BMC public health 2017 01 0617(1) 38 doi 10.1186/s12889-016-3972-2
Since 1990, reduction of tuberculosis (TB) mortality has been lower in South Africa than in other high-burden countries in Africa. This research investigated the influence of routinely captured demographic and clinical or programme variables on death in TB patients in the Free State Province.
A retrospective review of case information captured in the Electronic TB register (ETR.net) over the years 2003 to 2012 was conducted. Extracted data were subjected to descriptive and logistic regression analyses. The outcome variable was defined as all registered TB cases with ‘died’ as the recorded outcome. The variables associated with increased or decreased odds of dying in TB patients were established. The univariate and adjusted odds ratios (OR and AOR) together with their corresponding 95% confidence intervals (CI) were estimated, taking the clustering effect of the districts into account.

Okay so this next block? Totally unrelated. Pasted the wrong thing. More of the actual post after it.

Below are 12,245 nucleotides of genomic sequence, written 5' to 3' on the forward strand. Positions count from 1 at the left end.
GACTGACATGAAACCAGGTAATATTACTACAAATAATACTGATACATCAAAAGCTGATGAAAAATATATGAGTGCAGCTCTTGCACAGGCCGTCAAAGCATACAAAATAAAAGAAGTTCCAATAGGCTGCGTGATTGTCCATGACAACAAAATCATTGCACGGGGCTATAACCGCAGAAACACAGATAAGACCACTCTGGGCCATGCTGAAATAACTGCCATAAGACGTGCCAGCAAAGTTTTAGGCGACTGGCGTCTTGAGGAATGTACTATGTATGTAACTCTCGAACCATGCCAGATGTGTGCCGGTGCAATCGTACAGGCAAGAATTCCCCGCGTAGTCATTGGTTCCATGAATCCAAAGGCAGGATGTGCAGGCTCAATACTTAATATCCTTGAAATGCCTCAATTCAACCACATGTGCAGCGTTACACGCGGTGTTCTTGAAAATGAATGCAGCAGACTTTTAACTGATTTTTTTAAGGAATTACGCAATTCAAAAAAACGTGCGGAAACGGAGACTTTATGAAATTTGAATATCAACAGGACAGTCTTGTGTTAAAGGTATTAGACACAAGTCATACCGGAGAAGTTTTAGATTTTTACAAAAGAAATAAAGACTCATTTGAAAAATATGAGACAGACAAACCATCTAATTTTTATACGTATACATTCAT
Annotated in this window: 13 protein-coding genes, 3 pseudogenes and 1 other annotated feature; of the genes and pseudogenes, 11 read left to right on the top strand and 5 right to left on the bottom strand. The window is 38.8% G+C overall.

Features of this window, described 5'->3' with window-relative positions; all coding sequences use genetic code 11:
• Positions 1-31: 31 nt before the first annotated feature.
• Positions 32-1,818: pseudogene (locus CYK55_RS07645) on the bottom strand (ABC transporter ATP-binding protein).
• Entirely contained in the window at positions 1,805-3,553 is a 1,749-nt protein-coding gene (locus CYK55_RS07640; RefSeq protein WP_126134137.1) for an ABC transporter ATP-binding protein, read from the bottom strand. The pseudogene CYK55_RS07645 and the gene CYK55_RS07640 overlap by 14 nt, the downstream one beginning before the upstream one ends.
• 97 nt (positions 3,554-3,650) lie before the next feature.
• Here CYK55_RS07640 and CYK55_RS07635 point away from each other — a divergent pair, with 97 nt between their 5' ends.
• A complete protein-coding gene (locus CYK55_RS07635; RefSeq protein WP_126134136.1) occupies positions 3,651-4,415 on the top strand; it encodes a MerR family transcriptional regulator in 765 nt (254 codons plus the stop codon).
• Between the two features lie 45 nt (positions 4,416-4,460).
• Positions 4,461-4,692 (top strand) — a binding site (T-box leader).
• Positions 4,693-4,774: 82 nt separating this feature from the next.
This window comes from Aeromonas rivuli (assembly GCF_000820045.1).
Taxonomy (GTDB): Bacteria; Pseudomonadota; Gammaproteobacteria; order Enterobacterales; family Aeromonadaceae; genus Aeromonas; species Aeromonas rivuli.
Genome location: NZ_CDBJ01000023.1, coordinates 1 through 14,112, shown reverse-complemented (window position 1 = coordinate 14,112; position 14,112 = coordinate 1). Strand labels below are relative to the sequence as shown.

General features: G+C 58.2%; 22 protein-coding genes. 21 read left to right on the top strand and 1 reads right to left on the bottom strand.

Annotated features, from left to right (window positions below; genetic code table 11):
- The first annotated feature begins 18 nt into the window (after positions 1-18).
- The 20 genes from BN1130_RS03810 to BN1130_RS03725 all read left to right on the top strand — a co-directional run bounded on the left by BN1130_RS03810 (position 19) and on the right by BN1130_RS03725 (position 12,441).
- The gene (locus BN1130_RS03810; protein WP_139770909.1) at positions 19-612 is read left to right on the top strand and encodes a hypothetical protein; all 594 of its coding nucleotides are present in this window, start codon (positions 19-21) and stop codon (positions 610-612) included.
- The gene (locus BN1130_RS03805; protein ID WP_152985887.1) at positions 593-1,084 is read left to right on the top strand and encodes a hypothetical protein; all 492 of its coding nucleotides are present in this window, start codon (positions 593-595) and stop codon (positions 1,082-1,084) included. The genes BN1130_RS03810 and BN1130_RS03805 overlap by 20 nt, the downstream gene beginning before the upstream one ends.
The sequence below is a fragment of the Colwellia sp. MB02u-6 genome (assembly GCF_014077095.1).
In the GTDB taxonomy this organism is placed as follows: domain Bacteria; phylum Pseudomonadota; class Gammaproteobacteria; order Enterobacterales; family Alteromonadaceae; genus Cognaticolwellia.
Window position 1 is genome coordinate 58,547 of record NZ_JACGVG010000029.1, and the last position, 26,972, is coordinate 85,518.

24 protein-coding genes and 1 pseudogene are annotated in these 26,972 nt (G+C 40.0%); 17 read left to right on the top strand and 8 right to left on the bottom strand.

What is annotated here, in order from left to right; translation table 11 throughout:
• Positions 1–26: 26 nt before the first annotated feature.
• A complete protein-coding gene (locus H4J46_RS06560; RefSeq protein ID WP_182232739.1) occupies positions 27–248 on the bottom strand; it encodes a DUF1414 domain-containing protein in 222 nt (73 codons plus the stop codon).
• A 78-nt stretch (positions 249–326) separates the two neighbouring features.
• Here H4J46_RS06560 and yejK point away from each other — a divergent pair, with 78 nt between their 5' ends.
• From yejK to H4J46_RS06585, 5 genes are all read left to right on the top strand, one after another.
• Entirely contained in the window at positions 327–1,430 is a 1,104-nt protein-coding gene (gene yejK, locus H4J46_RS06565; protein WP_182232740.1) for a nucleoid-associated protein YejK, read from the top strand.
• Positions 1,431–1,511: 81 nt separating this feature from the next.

Of the 190,472 TB cases included in the analysis, 30,991 (16.3%) had ‘died’ as the recorded treatment outcome. The proportion of TB patients that died increased from 15.1% in 2003 to 17.8% in 2009, before declining to 15.4% in 2012. The odds of dying was incrementally higher in the older age groups: 8-17 years (AOR: 2.0; CI: 1.5-2.7), 18-49 years (AOR: 5.8; CI: 4.0-8.4), 50-64 years (AOR: 7.7; CI: 4.6-12.7), and ≥65 years (AOR: 14.4; CI: 10.3-20.2). Other factors associated with increased odds of mortality included: HIV co-infection (males – AOR: 2.4; CI: 2.1-2.8; females – AOR: 1.9; CI: 1.7-2.1) or unknown HIV status (males – AOR: 2.8; CI: 2.5-3.1; females – AOR: 2.4; CI: 2.2-2.6), having a negative (AOR: 1.4; CI: 1.3-1.6) or a missing (AOR: 2.1; CI: 1.4-3.2) pre-treatment sputum smear result, and being a retreatment case (AOR: 1.3; CI: 1.2-1.4).
Although mortality in TB patients in the Free State has been falling since 2009, it remained high at more than 15% in 2012. Appropriately targeted treatment and care for the identified high-risk groups could be considered.